The Pacific and Caribbean Small Island Developing States (SIDS) are susceptible to many hydro-meteorological and other hazards, namely tropical storms and hurricanes, thunderstorms or lightning, coastal storm surges, floods, flash floods, coastal flooding, river flooding, tsunamis, drought, strong winds, heat waves, and dust or haze. These hazards have the potential to cause coastal erosion, landslides, mudslides, epidemics, and the movement and spread of toxic substances and volcanic material.
The phenomenon of global climate change features prominently in the discussion on disaster risk management in the Pacific and Caribbean. Climate change increases disaster risks in two ways. First, climate change will likely increase the frequency and severity of weather and climate hazards. Second, climate change will simultaneously increase communities’ vulnerability to natural hazards due to the combined effects of ecosystem degradation, reduced availability of water for ecosystems and agriculture, and changes in peoples’ livelihoods.
Currently, most SIDS have little or no climate services. Existing services are often focused on weather and aviation services but not on climate. The potential benefits from climate services, however, are very substantial.
This project provides training to the national hydro-meteorological services of the SIDS and other regional institutions with the aim to understand the needs, design, implementation, operation, maintenance and communication of climate services. Particular focus is on vulnerable coastal communities, agriculture, water, and health sectors. The training delivers the knowledge and tools that national organizations need to implement relevant and sustainable climate services that fit the needs of users in the respective country.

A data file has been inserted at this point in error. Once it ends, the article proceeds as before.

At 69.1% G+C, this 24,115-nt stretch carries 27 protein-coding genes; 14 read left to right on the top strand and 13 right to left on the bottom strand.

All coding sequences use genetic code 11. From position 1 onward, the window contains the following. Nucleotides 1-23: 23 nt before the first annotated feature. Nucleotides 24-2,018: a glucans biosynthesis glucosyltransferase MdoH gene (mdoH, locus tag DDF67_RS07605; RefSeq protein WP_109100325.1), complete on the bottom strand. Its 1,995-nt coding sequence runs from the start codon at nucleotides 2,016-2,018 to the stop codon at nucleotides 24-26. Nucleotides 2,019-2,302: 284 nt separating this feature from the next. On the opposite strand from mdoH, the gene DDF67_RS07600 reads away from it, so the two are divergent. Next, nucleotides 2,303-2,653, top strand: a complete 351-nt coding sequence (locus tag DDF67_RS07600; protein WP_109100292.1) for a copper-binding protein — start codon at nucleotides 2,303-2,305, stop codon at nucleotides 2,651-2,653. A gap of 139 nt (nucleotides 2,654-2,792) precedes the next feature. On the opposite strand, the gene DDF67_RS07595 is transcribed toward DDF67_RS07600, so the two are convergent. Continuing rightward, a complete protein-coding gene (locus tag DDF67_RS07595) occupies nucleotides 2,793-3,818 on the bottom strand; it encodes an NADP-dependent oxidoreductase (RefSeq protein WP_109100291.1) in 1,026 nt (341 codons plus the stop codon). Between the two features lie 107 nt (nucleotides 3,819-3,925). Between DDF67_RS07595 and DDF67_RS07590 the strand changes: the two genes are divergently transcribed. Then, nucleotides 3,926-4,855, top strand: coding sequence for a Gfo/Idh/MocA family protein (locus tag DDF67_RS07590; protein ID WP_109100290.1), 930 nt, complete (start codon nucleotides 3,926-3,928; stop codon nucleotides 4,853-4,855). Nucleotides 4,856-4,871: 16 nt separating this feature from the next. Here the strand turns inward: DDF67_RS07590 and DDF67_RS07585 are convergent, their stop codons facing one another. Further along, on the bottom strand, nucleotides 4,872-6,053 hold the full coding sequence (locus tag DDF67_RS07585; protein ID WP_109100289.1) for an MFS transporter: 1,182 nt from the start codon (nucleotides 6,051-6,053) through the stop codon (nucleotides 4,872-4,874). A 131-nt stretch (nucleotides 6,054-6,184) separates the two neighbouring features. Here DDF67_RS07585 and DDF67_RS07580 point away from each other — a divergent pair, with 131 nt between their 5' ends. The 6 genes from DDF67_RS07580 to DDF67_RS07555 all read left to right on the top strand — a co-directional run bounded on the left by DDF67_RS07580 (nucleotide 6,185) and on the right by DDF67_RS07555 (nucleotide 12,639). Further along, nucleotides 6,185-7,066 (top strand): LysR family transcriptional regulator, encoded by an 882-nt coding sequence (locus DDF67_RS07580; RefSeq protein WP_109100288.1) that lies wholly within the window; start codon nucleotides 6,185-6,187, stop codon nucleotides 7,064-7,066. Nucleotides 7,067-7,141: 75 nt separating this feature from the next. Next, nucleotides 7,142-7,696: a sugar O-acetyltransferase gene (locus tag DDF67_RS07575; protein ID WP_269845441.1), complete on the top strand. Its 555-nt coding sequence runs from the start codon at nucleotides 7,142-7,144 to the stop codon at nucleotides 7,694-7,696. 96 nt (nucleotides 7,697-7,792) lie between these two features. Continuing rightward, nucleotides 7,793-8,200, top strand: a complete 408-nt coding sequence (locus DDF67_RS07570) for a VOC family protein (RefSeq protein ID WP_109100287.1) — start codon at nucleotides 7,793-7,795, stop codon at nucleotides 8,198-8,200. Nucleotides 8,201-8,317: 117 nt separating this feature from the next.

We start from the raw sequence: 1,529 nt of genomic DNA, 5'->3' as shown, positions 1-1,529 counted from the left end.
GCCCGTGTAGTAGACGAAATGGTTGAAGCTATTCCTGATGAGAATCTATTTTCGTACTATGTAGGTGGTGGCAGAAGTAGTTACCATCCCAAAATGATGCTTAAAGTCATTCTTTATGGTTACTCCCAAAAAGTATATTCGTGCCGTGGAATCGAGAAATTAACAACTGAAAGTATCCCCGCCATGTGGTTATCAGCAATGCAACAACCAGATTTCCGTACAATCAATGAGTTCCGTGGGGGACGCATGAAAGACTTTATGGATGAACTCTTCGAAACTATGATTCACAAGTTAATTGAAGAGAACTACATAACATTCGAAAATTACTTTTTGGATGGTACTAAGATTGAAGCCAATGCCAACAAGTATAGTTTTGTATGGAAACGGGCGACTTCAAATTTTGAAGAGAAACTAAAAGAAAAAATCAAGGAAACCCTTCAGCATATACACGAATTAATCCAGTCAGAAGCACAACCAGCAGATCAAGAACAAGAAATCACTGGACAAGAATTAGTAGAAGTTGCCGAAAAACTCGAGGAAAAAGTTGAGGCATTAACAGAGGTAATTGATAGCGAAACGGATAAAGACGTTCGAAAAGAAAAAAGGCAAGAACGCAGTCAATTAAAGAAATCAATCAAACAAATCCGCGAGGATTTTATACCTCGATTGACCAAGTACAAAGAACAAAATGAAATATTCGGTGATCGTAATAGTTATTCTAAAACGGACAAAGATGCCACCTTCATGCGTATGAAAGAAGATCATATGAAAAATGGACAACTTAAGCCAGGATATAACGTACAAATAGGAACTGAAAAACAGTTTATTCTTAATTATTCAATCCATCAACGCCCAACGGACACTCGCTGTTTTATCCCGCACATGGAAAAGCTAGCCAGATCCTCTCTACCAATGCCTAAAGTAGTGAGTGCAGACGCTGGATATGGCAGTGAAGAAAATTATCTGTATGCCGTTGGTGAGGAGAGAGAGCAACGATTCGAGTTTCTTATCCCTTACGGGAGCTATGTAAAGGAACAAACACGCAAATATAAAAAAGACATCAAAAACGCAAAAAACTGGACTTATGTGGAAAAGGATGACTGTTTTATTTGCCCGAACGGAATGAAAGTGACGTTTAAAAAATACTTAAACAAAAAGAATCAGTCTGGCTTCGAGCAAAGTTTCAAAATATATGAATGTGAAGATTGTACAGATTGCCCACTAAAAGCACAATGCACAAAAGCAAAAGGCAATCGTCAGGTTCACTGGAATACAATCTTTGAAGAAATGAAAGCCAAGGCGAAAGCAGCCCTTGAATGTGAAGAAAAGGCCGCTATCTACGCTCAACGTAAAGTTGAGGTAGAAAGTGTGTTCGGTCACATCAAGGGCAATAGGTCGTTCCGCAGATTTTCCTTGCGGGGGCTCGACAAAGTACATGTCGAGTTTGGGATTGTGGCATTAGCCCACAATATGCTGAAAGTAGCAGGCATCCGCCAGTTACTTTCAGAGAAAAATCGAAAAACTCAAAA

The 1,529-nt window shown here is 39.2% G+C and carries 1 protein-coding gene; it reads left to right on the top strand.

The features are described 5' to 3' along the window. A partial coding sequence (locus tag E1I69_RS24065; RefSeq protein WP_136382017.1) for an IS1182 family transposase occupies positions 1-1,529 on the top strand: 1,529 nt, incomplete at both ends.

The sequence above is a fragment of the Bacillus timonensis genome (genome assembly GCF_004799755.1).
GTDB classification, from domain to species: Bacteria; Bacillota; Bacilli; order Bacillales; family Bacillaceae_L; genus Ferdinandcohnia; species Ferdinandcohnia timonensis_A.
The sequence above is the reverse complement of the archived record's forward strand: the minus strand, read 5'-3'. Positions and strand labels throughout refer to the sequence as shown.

Assessing strategies for adaptation require a sound understanding of the current and historic climate system and its impacts on socio-economic sectors such as agriculture, energy, water resource management, transport, infrastructure development and tourism. A key component of the project therefore addresses the task of maintaining and enhancing historical climate data records through so-called data rescue efforts.
These activities strengthen the partnership between national hydro-meteorological services and other communities. It is the national organizations that will continue to provide climate and weather services for users on national and community levels. These partnerships are the critical building block to ensure sustainability of the project’s outcomes.
This project is part of the programme for Implementing the Global Framework for Climate Services at Regional and National Scales